USAF Expects Boeing’s KC-46 Delivery to Be Late, Boeing Insists

The Air Force announced it expects Boeing to miss the delivery deadline for the first KC-46A tanker. Here, a KC-46A Pegasus deploys the centerline boom for the first time Oct. 9, 2015. Boeing photo by John D. Parker.

The Air Force now expects Boeing to miss its December 2017 deadline to deliver its first KC-46 aircraft, the service announced on Thursday.

After completing its annual schedule risk assessment on the program—a standard method by which uncertainties are factored into a baseline schedule to determine if any changes may occur—the service expects “first aircraft delivery beyond Boeing’s forecast into late Spring of 2018,” reads a statement from the Pentagon.

“We agree with the assessment that there are risks [and there is always risk until testing is complete], … but we’re still planning to deliver the first KC-46 by late 2017—nothing has changed in that regard and that’s what we’ve said for some time now,” according to an email from Boeing to Air Force Magazine.

USAF’s conclusions about the timeline echo findings by the Government Accountability Office as outlined in a March report about the KC-46 program.

“GAO’s analysis shows there is risk to the current delivery schedule due to potential delays in Federal Aviation Administration certifications and key test events,” according to that report. “Program officials agree that there is risk to Boeing’s test completion rate until it obtains Federal Aviation Administration approval for the design of all parts, including the pods, but test mitigation strategies are underway.”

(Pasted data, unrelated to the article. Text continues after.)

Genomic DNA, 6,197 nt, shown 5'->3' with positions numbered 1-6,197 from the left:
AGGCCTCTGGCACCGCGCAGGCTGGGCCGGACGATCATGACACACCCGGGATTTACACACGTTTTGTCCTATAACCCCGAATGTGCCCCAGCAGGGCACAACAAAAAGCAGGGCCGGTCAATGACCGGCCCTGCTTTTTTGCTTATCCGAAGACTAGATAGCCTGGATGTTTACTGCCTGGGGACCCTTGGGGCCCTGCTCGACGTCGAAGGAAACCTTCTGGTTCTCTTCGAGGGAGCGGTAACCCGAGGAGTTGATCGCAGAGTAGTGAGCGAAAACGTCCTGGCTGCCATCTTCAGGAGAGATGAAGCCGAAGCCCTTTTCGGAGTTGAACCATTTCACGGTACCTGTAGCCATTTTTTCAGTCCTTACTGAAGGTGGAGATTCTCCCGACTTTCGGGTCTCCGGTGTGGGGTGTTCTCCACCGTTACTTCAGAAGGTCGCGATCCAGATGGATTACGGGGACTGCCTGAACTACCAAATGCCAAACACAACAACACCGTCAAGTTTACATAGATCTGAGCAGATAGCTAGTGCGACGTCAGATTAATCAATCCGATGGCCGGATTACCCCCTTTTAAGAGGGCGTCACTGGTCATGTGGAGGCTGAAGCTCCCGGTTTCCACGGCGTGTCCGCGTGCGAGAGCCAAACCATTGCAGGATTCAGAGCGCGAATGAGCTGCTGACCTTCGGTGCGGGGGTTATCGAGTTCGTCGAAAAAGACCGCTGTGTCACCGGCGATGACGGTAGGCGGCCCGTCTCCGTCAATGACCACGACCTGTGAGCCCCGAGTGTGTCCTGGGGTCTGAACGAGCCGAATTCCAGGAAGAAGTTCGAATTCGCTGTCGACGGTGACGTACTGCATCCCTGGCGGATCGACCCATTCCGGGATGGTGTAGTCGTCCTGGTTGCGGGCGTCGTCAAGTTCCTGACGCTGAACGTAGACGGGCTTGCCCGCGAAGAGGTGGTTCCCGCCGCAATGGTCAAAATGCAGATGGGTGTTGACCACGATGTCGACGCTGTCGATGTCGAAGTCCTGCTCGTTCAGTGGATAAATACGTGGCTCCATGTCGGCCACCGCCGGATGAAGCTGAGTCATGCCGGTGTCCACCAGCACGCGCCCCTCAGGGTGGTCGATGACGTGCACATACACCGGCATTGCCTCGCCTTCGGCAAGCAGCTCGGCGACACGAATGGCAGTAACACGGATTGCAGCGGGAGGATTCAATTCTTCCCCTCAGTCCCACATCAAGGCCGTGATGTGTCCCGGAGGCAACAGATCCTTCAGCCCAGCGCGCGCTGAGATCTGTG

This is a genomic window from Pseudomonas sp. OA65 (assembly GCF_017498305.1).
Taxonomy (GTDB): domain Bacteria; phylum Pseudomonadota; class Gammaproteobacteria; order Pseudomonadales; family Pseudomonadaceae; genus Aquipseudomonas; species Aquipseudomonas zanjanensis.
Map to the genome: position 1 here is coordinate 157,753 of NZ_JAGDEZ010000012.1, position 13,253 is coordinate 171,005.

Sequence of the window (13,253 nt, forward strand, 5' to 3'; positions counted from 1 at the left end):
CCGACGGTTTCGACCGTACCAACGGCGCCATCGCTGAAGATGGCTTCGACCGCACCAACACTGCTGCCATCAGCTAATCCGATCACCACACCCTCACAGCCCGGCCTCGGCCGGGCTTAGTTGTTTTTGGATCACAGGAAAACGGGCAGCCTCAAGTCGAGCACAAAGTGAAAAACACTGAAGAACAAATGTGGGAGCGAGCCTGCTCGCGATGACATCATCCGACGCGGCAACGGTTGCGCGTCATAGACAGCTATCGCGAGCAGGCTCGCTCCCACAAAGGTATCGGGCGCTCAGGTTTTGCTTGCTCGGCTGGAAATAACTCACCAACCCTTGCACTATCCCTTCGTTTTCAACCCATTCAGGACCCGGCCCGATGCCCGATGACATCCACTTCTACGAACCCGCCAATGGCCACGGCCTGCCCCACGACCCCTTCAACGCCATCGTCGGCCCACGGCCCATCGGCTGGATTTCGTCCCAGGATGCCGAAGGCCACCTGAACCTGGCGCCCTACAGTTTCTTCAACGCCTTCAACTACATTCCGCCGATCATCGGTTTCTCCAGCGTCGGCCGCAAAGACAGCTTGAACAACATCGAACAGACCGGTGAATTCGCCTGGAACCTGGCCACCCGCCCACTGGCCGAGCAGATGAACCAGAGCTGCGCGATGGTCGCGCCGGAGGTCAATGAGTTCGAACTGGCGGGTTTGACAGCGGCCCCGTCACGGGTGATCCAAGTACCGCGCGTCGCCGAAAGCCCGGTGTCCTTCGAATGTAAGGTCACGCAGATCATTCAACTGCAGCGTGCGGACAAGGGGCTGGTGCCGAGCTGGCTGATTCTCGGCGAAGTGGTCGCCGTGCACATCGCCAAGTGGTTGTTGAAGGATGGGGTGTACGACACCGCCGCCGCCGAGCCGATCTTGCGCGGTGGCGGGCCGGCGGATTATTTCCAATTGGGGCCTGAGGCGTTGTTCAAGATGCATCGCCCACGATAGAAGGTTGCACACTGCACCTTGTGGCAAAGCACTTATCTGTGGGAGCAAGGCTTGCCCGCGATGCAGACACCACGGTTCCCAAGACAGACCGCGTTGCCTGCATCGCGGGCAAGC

USAF points at those two reasons—FAA design approvals and testing—as the “top issues slowing progress” on the program. The FAA’s approval is due in July, after which USAF “expects to have greater confidence on the timeline.”

The service is sticking to its plan of building 15 KC-46A tankers a year for about $3 billion, as outlined in the Fiscal 2018 budget request. That rate is expected to persist through the late 2020s, though the Air Force did ask for an additional $600 million for three more KC-46A tankers in its unfunded priorities request to Congress. The Air Force also will invest $2 billion in construction projects, some of which apply to the beddown locations for the new tankers.

Days before USAF’s announcement, freshly minted Air Force Secretary Heather Wilson was asked about the program in a posture hearing on June 6, alongside Air Force Chief of Staff Gen. David Goldfein. They both told lawmakers of the Senate Armed Services Committee that months of delay in the program are expected, saying meetings were taking place that very day on the subject.